There exists a construction of the cohomology ring using only the Eilenberg–Steenrod axioms? I'm not able to find a reference where the theory is developed only with the axioms (I mean all of then, not generalized cohomology).

With construction, I mean the construction of the ring operation. With only the axioms I'm able to join all of the cohomology groups of a space in a direct sum but I don't know how to construct the multiplication. I know it comes from the diagonal map, but for this it would be necessary to prove the Kunneth theorem, and I don't know how to prove it from axioms. – Lucas Henrique Oct 17 '17 at 02:13
1 Answers
A ring structure isn't part of a generic generalized cohomology theory and its not derivable from the axioms.
One way in which it enters the picture would be for topological theories represented by ring spectra. Another, more algebraic way, would be for theories $E$ that have a Kunneth morphism $\mu:E^*(X)\otimes E^*(X)\rightarrow E^*(X\times X)$, but this is certainly not going to be true for all theories.
These conditions are in fact more or less the same as for spectra the Kunneth theorem is a special case of the universal coefficient theorem, which requires some sort of action maps between the involved spectra (Adams Stable Homotopy and Generalised Homology III.13).
In the case of singular cohomology one can lift the calculations to cochains and use the algebraic Kunneth theorems to derive the topological versions. You can see T. tom Dieck's Algebraic Topology 9.7 for a discussion of the EilenbergZilber theorem in this context.
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1But the question is asking about the EilenbergSteenrod axioms for _ordinary_ cohomology (with coefficients in a ring, presumably). One would hope it would be possible to construct the cup product just from the axioms, without using any particular construction. – Eric Wofsey Oct 17 '17 at 07:06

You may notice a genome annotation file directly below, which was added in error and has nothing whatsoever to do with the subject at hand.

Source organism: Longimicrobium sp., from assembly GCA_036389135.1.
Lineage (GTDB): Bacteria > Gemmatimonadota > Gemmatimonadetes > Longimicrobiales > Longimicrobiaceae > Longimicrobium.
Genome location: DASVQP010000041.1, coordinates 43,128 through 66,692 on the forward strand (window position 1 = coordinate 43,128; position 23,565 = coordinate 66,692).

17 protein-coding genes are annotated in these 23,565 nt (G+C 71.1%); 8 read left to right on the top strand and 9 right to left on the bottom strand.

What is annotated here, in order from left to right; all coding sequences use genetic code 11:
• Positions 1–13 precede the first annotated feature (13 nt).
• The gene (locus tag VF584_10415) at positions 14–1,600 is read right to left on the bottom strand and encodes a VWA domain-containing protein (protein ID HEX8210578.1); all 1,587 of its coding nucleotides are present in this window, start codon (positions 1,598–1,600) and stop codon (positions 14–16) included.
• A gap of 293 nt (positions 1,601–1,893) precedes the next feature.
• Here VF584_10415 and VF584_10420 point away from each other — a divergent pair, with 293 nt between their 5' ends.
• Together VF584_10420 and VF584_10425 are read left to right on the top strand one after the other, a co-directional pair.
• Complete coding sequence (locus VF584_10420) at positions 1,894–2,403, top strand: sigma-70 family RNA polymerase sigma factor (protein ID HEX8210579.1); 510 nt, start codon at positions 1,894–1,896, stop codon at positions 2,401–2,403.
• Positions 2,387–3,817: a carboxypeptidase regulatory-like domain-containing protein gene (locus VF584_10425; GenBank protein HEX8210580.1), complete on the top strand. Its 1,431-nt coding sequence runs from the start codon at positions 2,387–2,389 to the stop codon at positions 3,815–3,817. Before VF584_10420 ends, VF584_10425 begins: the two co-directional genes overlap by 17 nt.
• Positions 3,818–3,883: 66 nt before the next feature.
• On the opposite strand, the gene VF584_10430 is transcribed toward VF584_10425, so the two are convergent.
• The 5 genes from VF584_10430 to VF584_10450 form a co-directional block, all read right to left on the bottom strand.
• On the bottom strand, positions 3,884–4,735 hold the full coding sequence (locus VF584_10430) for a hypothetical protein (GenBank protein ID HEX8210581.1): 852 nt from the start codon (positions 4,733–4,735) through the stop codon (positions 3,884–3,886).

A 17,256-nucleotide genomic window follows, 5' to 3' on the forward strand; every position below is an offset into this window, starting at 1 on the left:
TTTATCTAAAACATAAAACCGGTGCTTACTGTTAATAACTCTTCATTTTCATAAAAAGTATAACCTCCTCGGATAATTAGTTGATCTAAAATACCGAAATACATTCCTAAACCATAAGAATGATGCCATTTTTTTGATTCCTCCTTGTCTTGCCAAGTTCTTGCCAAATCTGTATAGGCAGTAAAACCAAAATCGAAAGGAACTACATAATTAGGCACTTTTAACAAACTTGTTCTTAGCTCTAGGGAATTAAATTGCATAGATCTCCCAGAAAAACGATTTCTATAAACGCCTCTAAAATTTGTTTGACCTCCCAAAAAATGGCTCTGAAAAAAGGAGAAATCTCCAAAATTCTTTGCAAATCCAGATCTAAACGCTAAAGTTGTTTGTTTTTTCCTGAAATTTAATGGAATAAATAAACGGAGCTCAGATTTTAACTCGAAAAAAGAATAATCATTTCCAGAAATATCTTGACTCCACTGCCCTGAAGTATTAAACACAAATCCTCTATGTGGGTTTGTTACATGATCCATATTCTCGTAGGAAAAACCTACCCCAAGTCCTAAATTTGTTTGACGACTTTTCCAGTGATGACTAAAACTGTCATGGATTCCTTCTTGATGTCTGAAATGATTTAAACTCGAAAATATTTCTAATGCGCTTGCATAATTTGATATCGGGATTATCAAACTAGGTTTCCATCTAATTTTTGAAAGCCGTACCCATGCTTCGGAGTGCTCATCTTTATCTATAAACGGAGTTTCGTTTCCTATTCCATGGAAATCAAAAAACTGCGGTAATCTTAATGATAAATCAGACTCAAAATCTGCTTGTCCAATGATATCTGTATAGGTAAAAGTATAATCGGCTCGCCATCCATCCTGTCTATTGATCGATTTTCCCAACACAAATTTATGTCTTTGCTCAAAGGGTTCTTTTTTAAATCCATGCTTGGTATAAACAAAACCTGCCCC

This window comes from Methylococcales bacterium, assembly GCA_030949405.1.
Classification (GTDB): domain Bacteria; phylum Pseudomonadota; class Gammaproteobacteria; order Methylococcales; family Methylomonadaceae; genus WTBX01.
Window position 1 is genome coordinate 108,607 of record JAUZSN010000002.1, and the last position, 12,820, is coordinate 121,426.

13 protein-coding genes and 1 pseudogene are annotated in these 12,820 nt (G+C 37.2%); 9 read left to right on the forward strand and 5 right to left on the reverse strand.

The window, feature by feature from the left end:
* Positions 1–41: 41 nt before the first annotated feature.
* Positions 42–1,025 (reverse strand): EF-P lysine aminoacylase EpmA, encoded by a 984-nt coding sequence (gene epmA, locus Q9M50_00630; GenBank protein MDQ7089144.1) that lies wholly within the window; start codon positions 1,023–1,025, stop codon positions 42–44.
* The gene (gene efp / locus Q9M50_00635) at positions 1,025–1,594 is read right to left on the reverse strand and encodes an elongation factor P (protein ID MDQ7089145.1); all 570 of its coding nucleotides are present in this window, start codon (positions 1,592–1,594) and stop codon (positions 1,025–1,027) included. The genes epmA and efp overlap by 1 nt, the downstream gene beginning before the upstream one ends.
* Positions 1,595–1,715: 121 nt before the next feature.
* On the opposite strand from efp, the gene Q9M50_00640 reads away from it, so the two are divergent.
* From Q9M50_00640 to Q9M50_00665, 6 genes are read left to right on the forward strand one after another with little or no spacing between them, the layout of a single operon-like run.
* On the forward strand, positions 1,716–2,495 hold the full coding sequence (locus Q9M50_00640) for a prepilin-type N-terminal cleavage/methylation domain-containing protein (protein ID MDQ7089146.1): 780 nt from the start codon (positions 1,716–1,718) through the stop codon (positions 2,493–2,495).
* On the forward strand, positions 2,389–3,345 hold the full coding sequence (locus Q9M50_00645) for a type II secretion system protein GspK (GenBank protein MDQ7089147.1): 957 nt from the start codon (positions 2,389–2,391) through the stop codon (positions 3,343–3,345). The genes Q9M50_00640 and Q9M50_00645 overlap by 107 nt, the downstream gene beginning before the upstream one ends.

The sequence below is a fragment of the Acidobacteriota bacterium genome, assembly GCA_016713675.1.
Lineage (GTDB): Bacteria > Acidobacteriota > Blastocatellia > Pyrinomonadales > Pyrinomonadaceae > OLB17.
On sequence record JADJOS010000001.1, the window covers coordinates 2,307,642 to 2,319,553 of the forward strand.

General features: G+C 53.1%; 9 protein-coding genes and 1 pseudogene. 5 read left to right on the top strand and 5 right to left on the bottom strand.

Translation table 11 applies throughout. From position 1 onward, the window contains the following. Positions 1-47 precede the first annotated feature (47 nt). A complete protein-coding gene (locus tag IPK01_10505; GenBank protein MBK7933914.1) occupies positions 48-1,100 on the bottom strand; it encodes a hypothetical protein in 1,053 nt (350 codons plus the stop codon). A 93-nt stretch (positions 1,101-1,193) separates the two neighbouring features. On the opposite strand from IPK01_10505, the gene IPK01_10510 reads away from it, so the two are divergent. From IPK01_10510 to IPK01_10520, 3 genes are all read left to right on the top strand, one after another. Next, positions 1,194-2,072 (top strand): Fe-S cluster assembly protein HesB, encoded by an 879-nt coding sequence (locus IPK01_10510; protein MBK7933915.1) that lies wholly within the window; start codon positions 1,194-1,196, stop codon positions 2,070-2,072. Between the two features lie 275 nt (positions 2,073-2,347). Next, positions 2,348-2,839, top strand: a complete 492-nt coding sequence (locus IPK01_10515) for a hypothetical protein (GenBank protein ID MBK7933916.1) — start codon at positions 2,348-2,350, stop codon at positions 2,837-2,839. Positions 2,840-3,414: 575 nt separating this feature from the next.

I'm sorry if I perhaps misunderstood the question then. I'll take down the answer if you think it isn't so relevant. Isn't the difference between ordinary and generalised cohomology contained in the dimension axiom? I'm not sure this is strong enough to give you a product. I'm following the reference *Foundations of Algebraic Topology* by Eilenberg and Steenrod. – Tyrone Oct 17 '17 at 07:29

1The dimension axiom plus assuming $H^0(*)$ is a commutative ring $R$ is enough to give a product, since it implies your cohomology theory is isomorphic to singular cohomology with coefficients in $R$. So the question is, can you construct this product directly from the axioms, without using a specific model of them like singular cohomology? – Eric Wofsey Oct 17 '17 at 07:37

For that to hold I think we need to either restrict the domain of definition to CW complexes or assume that the theory satisfies in addition the strong wedge axiom. – Tyrone Oct 17 '17 at 08:52

We could restrict to CW complexes and use a field as coefficients if it becomes easier. To put another axiom I think it would be unnecessary, because of the uniqueness of the theory. But I accept it gratefully if it let the construction possible. – Lucas Henrique Oct 17 '17 at 22:44